• 2020, Ohio: $300,000 Verdict. A 20-something woman’s estate alleged that she died after the doctor failed to follow-up on her neck pain. The woman suffered neck pain as she recovered from a MRSA-infected buttocks abscess. She presented to Lima Memorial Hospital, where she underwent bloodwork, a neck CT scan, and a physical. An emergency room doctor diagnosed her with a muscle spasm and discharged her home. The next day, the woman presented to a physician’s assistant at St. Rita’s Medical Center, who sent her home with pain medication. She then visited the Lima Memorial on the same day, and its physician’s assistant discharged her home shortly after the visit. The woman eventually received a sepsis diagnosis, resulting in an anoxic brain injury and cardiac arrest. She died less than a week later from her injuries. Her estate sued both facilities, Lima Memorial’s emergency room physician, and both facilities’ physician’s assistants for failing to properly assess her condition. They alleged that both facilities’ medical staff failed to perform appropriate tests, including an MRI, which would have diagnosed her infection. The estate further claimed that had she been diagnosed; she would have undergone in-patient antibiotic treatment. The defendants denied liability, arguing that her pre-existing musculoskeletal issues caused her neck pain and made additional tests unnecessary. They also claimed that the woman failed to follow up with her primary care physician. The Allen County jury found Lima Memorial’s physician’s assistant 65 percent liable, St. Rita’s physician’s assistant 15 percent liable, the woman 10 percent liable, and a non-party doctor 10 percent liable. They awarded the estate a $300,000 verdict. The net award was $240,000, based on liability apportionment.
  • 2019, Ohio: $1,500,000 Verdict. A 23-year-old woman alleged that she suffered multiple injuries after her D.O. negligently performed Chiari II decompression surgery on her. She claimed that the procedure caused her to suffer facial paralysis, significant headaches, nausea, leg weakness, and swallowing difficulties. The woman sued the D.O. for negligence, alleging that he improperly performed the procedure and wrongly claimed that he correctly performed it. The D.O. disputed the woman’s injuries. A Montgomery County jury awarded the woman a $1,500,000 verdict.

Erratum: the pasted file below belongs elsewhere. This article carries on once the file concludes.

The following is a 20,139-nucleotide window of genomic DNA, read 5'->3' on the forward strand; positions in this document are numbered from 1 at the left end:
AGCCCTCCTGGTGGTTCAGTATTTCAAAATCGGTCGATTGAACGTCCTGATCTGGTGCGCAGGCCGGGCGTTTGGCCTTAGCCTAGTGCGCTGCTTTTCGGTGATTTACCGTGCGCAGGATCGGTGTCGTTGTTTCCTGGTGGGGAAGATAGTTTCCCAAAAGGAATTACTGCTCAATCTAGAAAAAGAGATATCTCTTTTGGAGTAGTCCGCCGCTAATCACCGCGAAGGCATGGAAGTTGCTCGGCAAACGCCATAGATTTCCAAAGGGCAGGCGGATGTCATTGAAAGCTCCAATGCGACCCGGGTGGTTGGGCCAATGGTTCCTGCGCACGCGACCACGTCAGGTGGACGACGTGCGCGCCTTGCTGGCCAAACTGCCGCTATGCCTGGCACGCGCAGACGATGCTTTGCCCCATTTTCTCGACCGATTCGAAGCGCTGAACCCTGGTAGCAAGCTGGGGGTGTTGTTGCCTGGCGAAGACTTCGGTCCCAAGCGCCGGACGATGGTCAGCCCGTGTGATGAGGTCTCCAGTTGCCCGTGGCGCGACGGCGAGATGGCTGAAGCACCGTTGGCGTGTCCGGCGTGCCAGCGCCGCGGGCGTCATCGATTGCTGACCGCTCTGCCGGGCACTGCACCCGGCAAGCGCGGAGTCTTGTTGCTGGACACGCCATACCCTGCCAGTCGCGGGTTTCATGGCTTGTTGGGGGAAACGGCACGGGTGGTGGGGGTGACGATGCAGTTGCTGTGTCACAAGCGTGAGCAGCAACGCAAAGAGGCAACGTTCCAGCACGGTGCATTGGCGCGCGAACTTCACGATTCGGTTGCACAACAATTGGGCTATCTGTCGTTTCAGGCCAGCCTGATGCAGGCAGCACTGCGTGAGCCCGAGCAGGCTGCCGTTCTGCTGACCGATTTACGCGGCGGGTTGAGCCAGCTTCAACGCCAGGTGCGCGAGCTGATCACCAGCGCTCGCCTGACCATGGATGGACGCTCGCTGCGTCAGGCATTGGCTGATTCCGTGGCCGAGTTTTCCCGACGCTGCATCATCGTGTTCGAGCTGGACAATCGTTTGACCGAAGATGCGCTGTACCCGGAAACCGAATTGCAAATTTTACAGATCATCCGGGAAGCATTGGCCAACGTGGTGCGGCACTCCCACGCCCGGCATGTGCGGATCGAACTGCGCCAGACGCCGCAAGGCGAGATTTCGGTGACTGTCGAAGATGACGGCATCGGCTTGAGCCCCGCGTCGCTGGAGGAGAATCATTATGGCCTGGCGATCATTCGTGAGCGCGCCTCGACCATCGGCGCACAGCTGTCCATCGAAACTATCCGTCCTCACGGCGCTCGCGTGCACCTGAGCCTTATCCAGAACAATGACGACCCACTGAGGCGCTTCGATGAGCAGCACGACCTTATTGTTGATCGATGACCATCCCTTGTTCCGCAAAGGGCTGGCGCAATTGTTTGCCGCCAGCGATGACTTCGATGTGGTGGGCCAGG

• 2019, Ohio: $6,316,444 Verdict. A 44-year-old woman alleged that she suffered multiple injuries after the doctor negligently performed laminectomies and foraminotomies on her L3-4 and L4-5 discs to relieve her radiculopathy. The procedures caused the woman to suffer from chronic pain syndrome and opioid dependence. She also claimed that her injuries were permanent, and she now used a cane to help her walk. The woman sued her doctor and his employer for negligence. Her medical expert testified that the doctor performed the procedure more aggressively than needed, arguing that the laminectomies were unnecessary. The doctor denied these claims. His medical experts testified that the procedures were appropriate and that he met the standard of care. The woman eventually settled with her doctor, and the trial only concerned her doctor’s employer. A Hamilton County awarded the woman a $6,136,444 verdict. The final judgment reduced the woman’s net award to $3,158,322, based on the pre-trial settlement.
  • 2019, Ohio: $700,000 Settlement. A man alleged that the mismanagement of his left kidney removal caused him to suffer rhabdomyolysis to his right kidney, renal failure, and the eventual amputation of both his legs. He claimed that the medical staff negligently lacerated the iliac artery and vein during the procedure, causing blood loss that resulted in leg ischemia. This case settled for $700,000.